bargaining with God

Category : God, faith, hope, taking action

My day started with being honked at.  Apparently I had committed the horrific act of coming to a stop at the end of my driveway.

I can only assume that they were honking as a “warning” to let me know that they were coming down the road.  However, it’s possible they were just cranky.  But this was not a good way to start out my day.  Few things get under my skin as quickly as bad drivers.  Since I wrote, “love your enemy and fellow drivers” I have tried to take a different approach to bad drivers.  But it’s never easy.

As I took a few deep breaths and reminded myself that I need to stay calm, I followed this driver down the street.  Before long we came to a stop sign.  Of course we all know that a stop sign requires that we come to a “complete and full stop.”  Well this driver rolled right through it.  She barely slowed down.

That’s when I realized what had happened.  She had assumed that since she didn’t stop at intersections, I wouldn’t either.  Psychologists call this “projection.”  It’s the very simple idea that we project what we’re feeling and doing onto other people.  (This is why someone who is a compulsive liar always assumes everyone else is lying.)  She was honking because if our roles were reversed, she would have cut me off.

The sad thing is we do this with God all the time.  We project our own views, beliefs, and motives on him.  If you’ve ever tried to bargain with God, you know exactly what I’m talking about.  When we find ourselves in need of help, instead of just asking, we pray things like, “God if you just help me out now, I promise to give up drinking.”  Or “God, if you heal my kid, I will go to church every week.”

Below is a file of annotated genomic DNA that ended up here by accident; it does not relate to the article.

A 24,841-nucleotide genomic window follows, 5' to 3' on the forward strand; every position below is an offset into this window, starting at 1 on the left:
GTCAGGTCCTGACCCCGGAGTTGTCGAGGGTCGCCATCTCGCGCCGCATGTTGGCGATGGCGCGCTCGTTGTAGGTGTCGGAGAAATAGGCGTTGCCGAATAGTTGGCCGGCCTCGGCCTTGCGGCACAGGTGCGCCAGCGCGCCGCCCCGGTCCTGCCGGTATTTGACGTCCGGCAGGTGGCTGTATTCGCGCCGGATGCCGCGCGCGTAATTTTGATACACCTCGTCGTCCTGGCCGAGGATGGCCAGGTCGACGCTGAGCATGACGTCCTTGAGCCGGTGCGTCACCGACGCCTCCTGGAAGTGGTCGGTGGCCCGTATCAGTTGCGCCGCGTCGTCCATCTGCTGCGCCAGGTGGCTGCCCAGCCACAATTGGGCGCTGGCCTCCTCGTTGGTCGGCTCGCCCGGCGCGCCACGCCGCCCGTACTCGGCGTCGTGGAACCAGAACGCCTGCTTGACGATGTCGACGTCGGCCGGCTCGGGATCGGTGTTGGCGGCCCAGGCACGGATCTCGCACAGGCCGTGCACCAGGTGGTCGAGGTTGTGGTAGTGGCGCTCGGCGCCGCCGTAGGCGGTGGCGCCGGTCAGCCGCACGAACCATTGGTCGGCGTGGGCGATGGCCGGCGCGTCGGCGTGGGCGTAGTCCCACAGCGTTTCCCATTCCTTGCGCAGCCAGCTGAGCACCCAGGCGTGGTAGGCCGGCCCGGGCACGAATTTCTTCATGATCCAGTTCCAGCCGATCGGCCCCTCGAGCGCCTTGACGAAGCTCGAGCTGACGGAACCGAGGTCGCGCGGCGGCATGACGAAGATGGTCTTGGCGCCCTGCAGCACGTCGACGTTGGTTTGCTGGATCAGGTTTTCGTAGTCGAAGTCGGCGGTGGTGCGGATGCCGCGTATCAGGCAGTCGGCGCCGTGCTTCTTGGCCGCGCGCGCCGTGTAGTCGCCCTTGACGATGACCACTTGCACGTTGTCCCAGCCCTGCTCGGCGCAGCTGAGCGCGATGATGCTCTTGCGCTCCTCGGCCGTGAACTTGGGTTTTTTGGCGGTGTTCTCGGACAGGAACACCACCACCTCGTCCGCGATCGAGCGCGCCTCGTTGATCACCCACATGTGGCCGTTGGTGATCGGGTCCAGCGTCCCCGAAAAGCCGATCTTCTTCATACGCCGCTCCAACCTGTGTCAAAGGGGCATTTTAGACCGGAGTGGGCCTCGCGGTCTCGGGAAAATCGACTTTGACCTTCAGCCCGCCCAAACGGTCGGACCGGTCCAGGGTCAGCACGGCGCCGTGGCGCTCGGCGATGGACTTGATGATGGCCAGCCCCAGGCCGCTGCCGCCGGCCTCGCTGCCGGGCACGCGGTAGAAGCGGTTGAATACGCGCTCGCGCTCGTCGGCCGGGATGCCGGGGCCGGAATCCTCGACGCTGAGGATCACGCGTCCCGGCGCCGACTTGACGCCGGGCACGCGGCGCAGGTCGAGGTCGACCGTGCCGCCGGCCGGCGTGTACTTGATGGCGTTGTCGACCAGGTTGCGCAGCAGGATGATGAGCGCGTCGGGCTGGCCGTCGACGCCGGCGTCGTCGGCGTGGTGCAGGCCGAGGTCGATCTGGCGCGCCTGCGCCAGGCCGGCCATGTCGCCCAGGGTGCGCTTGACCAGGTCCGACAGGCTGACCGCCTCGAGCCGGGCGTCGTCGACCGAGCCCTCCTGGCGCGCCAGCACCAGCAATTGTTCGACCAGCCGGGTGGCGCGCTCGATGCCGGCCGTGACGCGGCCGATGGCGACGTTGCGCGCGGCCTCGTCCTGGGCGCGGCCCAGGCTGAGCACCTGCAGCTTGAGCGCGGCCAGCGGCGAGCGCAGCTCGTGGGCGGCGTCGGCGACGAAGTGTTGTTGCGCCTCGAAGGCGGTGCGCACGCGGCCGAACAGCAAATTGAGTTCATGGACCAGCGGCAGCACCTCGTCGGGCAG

This is a very natural reaction.  It’s what we do with our families.  We tell our kids, “if you eat your vegetables, then you can have dessert.”  Or we tell our employees, “if you put in extra hours, then you can have a raise.”  We even bargain with ourselves, “if I go the gym tonight, I can have a piece of cake tomorrow.”

I don’t think there’s anything wrong with bargaining.  Even God says some things are based on our behavior: “to those who are faithful in the small things, more things will be given.”  But when it comes to God’s love and mercy, we can’t bargain for that.  God doesn’t hold out on us until we earn enough credit.  We can’t be good enough to earn our way into his favor.  There’s nothing we have that we can offer to God in some kind of exchange.  It’s not like God has much need of your collection of baseball cards or your money.  Bargaining with God is not only theologically wrong, it doesn’t even make sense!

Instead we need to learn to receive God.  To accept his love, without any strings attached.   God’s love is absolute.   It is unconditional.  He’s not like you and I.  He’s truly radical and revolutionary.  And so is his behavior.

How do you add more to that?

photo provided by flickr user Nate Larimer

living out a life of faith – example #73

Category : different, taking action, worship

  

“If you have people like that representing your church out in public, you’ve got a problem.” – Anonymous Upset Man

I’m feeling pretty miserable today.  I can’t seem to shake these colds I keep getting.  So this post is going to be short and sweet.  Although it’s a perfect illustration of what we talk about on R3: living out a life of faith, or as I sometimes like to say, “how to not act like an idiot.”